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May 3, 1941

THE STUDENT SECTION of the Journal of the American Medical Association: Devoted to the Educational Interests and Welfare of Medical Students, Interns and Residents in Hospitals

JAMA. 1941;116(18):2111-2120. doi:10.1001/jama.1941.02820180117027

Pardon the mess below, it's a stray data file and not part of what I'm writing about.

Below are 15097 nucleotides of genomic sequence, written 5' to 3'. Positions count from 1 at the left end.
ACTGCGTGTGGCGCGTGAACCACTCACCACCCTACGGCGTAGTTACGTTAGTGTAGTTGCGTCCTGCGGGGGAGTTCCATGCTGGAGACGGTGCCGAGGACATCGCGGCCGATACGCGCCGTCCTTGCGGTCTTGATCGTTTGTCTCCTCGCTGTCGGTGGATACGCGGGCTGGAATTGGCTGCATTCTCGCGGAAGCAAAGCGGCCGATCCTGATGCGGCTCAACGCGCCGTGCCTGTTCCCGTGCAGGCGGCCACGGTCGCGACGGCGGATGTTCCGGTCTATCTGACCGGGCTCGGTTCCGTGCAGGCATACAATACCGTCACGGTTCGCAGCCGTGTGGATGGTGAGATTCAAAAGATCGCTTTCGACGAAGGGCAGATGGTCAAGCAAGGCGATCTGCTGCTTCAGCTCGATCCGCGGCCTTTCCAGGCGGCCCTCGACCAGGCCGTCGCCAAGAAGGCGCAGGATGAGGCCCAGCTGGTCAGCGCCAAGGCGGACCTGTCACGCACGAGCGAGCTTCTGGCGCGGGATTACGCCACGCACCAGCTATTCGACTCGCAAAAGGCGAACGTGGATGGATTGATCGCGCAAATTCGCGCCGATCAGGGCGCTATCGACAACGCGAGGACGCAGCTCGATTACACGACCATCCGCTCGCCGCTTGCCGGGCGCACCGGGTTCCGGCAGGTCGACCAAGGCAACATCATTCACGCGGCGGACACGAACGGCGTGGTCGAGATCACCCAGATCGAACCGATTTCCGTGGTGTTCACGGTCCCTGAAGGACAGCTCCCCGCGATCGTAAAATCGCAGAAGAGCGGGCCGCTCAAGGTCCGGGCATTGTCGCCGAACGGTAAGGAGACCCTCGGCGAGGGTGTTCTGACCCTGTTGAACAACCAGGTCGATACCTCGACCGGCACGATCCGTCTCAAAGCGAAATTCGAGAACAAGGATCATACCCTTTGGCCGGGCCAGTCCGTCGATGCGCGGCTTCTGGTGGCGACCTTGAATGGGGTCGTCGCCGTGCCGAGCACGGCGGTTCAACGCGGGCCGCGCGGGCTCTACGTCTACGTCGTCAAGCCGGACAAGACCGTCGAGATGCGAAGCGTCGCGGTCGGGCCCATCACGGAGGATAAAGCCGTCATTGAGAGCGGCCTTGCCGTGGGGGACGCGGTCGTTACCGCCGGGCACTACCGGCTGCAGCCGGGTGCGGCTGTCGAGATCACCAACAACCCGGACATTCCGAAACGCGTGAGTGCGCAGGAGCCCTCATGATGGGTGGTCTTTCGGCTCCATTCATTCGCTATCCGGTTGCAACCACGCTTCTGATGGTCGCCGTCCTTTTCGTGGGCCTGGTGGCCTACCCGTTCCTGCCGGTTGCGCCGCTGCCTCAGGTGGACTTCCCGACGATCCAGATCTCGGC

Undergraduate and Graduate Medical Education for Negroes  EDWARD L. TURNER, M.D.Dean, Meharry Medical CollegeNASHVILLE, TENN.During the year 1930-1931 there were 21,597 medical students enrolled in the seventy-seven class A medical schools in the United States.1 In twenty-five of these schools, at that time, there were 497 Negro medical students with by far the largest number attending Howard University Medical School and Meharry Medical College.It is of interest that in the early years of the depression there was an actual increase in the total number of all medical students to a peak enrolment of 22,888 in 1934-1935. This upward trend was not reflected in the number of Negro medical students, as they had decreased to 402 at that time. It would seem that in these early depression years many college students who might normally have gone into selling stocks, bonds, real estate or similar fields of activity